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Association between Income and the Hippocampus

  • Jamie L. Hanson ,

    wolfe@lafollette.wisc.edu (BLW); jlhanson5@wisc.edu (JLH)

    Affiliations: Department of Psychology, University of Wisconsin-Madison, Madison, Wisconsin, United States of America, Waisman Center, University of Wisconsin-Madison, Madison, Wisconsin, United States of America

  • Amitabh Chandra,

    Affiliation: Harvard Kennedy School of Government, Harvard University, Cambridge, Massachusetts, United States of America

  • Barbara L. Wolfe ,

    wolfe@lafollette.wisc.edu (BLW); jlhanson5@wisc.edu (JLH)

    Affiliation: Departments of Economics, Population Health Sciences and Public Affairs, and Institute for Research on Poverty, University of Wisconsin-Madison, Madison, Wisconsin, United States of America

  • Seth D. Pollak

    Affiliations: Department of Psychology, University of Wisconsin-Madison, Madison, Wisconsin, United States of America, Waisman Center, University of Wisconsin-Madison, Madison, Wisconsin, United States of America

Association between Income and the Hippocampus

  • Jamie L. Hanson, 
  • Amitabh Chandra, 
  • Barbara L. Wolfe,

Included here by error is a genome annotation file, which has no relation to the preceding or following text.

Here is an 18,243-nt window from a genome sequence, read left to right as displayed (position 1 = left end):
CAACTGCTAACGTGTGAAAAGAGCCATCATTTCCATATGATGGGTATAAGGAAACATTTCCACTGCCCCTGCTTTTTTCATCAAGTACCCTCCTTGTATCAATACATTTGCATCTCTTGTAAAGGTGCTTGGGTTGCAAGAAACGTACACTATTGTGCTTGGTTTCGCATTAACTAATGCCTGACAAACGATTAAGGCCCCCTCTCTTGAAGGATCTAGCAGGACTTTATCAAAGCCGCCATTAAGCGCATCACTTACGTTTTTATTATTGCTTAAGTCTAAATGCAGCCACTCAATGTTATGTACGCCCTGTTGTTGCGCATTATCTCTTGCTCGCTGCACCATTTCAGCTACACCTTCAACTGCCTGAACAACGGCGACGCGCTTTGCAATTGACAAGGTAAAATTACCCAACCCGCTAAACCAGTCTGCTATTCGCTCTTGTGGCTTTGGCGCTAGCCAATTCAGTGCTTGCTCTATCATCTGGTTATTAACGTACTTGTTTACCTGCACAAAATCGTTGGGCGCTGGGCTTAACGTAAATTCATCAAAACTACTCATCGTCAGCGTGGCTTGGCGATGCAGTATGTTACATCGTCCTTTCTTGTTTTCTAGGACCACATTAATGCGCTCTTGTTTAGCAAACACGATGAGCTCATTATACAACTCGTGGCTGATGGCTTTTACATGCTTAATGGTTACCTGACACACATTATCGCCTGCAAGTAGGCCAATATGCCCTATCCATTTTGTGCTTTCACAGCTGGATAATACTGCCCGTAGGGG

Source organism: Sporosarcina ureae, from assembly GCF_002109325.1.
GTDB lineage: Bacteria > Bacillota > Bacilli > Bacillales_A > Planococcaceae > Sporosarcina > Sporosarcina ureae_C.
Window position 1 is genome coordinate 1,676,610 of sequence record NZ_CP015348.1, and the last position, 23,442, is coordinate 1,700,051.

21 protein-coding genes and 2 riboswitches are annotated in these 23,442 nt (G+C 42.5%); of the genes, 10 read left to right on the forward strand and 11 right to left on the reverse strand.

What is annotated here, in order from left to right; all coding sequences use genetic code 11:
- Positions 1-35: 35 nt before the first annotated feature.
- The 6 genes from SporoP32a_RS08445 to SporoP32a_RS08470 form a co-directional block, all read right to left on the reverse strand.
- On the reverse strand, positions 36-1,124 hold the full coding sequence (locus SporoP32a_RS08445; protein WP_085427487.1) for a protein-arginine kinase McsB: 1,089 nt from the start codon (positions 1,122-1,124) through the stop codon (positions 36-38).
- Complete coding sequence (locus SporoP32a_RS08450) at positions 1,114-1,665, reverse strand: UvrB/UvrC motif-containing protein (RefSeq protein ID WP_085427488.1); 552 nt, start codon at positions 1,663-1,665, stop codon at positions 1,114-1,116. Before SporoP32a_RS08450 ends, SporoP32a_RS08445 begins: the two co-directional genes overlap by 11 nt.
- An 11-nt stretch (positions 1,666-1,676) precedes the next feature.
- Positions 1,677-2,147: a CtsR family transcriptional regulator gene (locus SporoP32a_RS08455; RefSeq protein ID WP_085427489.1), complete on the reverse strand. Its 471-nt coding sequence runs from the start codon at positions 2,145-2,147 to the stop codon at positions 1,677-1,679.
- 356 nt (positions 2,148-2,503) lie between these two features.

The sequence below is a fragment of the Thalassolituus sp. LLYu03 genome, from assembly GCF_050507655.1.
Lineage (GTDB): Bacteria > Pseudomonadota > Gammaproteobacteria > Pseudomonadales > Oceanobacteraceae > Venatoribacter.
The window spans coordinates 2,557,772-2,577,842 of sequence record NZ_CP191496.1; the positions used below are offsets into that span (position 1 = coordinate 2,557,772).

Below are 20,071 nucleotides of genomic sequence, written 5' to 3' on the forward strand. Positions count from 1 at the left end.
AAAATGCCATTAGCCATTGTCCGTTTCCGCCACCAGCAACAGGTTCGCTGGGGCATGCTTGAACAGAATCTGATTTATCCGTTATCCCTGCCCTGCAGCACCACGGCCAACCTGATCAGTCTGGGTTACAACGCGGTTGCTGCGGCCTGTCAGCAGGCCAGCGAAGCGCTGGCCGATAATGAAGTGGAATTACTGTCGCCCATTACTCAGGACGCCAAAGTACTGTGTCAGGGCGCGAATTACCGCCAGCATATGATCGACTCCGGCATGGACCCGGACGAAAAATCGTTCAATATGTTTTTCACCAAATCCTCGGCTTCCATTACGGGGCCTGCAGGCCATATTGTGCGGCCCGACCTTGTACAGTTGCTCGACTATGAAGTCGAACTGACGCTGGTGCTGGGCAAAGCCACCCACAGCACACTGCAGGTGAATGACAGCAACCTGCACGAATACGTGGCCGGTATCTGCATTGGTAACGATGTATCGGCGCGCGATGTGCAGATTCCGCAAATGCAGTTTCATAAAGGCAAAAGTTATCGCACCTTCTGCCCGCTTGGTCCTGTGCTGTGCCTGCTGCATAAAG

• Seth D. Pollak
PLOS
x

Abstract

Facets of the post-natal environment including the type and complexity of environmental stimuli, the quality of parenting behaviors, and the amount and type of stress experienced by a child affects brain and behavioral functioning. Poverty is a type of pervasive experience that is likely to influence biobehavioral processes because children developing in such environments often encounter high levels of stress and reduced environmental stimulation. This study explores the association between socioeconomic status and the hippocampus, a brain region involved in learning and memory that is known to be affected by stress. We employ a voxel-based morphometry analytic framework with region of interest drawing for structural brain images acquired from participants across the socioeconomic spectrum (n = 317). Children from lower income backgrounds had lower hippocampal gray matter density, a measure of volume. This finding is discussed in terms of disparities in education and health that are observed across the socioeconomic spectrum.